A.C.T.'s stage at Zeum Theater, a venue distinct from the American Conservatory Theater on Geary Street, is dedicated to the development of new works, new translations, new forms, and new artists. A.C.T.@Zeum was launched in October 2001 with the A.C.T. M.F.A. Program's world premiere staging of Marc Blitzstein's No for an Answer, directed by A.C.T. Artistic Director Carey Perloff. This unprecedented community partnership gives A.C.T. an additional stage for readings, workshops, rehearsals, and other aspects of new play and production development.

Tickets for Philistines can be purchased by visiting A.C.T. Ticket Services, located at 405 Geary Street, by calling 415.749.2228, or via the A.C.T. website at www.act-sf.org. Groups of 10 or more are eligible for discounts; please call Edward Budworth at 415.439.2473.

Maxim Gorky (Playwright), born Aleksei Peshkov, was a Russian writer of short stories, novels, and plays. Having lost his father and mother at an early age, Gorky started work in harsh conditions while wandering throughout Russia and never received a formal education. The hardship he endured during his childhood had an important effect on his outlook on the capitalist forces that shaped Russian society in the late 19th century. He published his first literary work, the short story "Makar Chudra," in 1892 at the age of 24. By 1898 his writings for newspapers were collected in the three-volume Sketches and Stories (1898-99), which established his reputation as a writer of directness and passion. He published his first novel, Foma Gordeyey, in 1899 and started writing plays for the famed Moscow Art Theater on the encouragement of Chekhov. The Moscow Art Theater produced his first four plays, Philistines, The Lower Depths, Summer Folk, and Children of the Sun, all of which were censored by the czarist authorities due to their socialist leanings. In 1905, Gorky was forced into exile as a result of his support of Marxist causes; he wrote his two plays Barbarians and Enemies and the novel Mother, considered to be his most notable contribution to world literature, while travelling throughout Europe and in the United States. He spent most of his later life in and out of exile after the Bolshevik Revolution. He remained active as a writer, although much of his later fiction explores the period before the 1917 Revolution, including his acclaimed novel The Artamonov Business and the plays Yegor Bulychov and Others and Dostigayev and Others. Gorky died suddenly of pneumonia in 1936 and was buried with full Soviet honors in Red Square. After his death, there were rumors that he was assassinated by his doctors, acting on Stalin's behalf. These rumors have not been substantiated.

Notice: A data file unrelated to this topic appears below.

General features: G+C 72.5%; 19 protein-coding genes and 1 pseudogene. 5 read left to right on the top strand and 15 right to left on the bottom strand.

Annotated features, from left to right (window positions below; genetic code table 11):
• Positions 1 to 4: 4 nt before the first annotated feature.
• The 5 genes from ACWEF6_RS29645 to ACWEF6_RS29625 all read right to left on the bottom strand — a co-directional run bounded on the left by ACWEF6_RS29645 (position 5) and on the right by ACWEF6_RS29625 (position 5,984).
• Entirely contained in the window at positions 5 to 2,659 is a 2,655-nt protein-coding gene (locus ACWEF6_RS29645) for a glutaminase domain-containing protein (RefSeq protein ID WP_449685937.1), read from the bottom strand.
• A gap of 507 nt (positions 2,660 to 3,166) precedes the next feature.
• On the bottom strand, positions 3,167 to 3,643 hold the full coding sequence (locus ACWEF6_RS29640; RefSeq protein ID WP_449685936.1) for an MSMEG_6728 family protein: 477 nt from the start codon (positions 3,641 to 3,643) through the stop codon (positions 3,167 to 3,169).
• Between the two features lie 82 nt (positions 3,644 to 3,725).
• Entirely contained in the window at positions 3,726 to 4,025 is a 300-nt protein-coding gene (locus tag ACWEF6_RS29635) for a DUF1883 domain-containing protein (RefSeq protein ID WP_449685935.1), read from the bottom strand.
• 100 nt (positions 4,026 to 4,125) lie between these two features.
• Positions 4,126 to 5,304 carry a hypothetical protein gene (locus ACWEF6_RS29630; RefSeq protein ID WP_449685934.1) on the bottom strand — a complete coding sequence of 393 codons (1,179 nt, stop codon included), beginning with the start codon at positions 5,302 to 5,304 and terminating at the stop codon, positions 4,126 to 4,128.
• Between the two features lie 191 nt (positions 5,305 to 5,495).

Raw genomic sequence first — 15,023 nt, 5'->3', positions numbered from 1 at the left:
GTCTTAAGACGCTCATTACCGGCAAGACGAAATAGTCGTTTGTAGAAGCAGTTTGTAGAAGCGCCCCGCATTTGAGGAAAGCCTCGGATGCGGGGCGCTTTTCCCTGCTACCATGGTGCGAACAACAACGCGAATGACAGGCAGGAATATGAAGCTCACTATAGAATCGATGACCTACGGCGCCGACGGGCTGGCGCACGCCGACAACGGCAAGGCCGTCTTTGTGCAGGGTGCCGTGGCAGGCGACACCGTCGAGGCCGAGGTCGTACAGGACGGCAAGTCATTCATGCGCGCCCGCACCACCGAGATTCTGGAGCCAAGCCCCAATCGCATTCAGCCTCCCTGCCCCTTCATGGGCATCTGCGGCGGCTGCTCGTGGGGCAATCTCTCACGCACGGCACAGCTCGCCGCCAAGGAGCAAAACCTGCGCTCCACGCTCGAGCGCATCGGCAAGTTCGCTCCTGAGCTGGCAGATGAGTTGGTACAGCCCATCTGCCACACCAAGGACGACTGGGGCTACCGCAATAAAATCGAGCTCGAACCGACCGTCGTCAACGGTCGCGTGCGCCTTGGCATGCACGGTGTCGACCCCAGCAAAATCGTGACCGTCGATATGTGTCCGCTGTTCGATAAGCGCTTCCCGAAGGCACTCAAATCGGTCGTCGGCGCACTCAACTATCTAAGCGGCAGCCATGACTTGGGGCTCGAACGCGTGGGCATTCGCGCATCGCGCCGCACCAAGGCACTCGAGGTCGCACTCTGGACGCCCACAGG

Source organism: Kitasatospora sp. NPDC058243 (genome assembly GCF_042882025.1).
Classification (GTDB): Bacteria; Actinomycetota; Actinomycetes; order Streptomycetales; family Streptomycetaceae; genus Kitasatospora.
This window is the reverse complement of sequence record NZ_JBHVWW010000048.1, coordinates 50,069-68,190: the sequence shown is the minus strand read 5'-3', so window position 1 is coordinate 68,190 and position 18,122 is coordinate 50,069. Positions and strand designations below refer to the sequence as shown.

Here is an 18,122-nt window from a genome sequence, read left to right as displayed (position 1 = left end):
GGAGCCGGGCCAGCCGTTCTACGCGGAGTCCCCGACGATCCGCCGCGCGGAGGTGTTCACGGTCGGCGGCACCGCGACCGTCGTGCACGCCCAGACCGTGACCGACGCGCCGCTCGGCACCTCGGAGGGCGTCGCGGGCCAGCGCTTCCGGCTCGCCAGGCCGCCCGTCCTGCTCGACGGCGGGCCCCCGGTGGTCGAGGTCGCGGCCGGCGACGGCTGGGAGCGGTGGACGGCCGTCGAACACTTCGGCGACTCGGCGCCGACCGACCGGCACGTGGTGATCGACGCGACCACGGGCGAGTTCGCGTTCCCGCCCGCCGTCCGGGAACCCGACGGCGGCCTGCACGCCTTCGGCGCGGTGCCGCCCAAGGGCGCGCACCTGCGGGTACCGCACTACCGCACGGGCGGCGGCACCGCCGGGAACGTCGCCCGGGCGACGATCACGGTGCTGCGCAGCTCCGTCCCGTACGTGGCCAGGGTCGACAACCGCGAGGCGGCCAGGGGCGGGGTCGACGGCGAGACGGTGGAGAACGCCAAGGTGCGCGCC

Andrew Upton (Adaptor) took a Diploma of Art in Dramatic Art at the Victorian College of the Arts (VCA) in Melbourne, majoring in directing. Work in theater includes adaptations of The Cherry Orchard, Hedda Gabler, Don Juan, and Cyrano de Bergerac for the Sydney Theatre Company (where he is co-artistic director) and Le Bourgeois Gentilhomme at the Belvoir St. Downstairs, Sydney. He has also written two original plays, Hanging Man and Riflemind. Film work includes adaptations of Gone, Foucault's Pendulum, Duplicate Keys, and Casanova in Love.

Richard E. T. White (Director) is chair of the theater department at Seattle's Cornish College of the Arts. He joined the department in 1995 after a three-year residency in Japan, where he taught at Toin and Gakushuin universities and was resident director at Tokyo's Theatre Company Subaru. In addition to serving as artistic director of San Francisco's Eureka Theatre Company and the Wisdom Bridge Theatre in Chicago, White has directed at regional theaters throughout the United States, including A.C.T. (Hedda Gabler, The Goat or, Who is Sylvia?, American Buffalo, The Marriage of Figaro, Taking Steps), Berkeley Repertory Theatre, The Old Globe, The Shakespeare Theatre in Washington, D.C., the Oregon Shakespeare Festival, Northlight Theatre and Court Theatre in Chicago, Milwaukee Repertory Theater, ALLIANCE THEATRE, California Shakespeare Theater, and ACT-A Contemporary Theatre , The Empty Space Theatre, Intiman Theatre, and Seattle Repertory Theatre in Seattle. In collaboration with librettist/performer Rinde Eckert and composer Paul Dresher, he developed and directed the electronic opera Slow Fire, which has been performed at venues throughout the United States and Europe. White has received nine Bay Area Theatre Critics Circle Awards and eight Drama-Logue Awards for outstanding direction.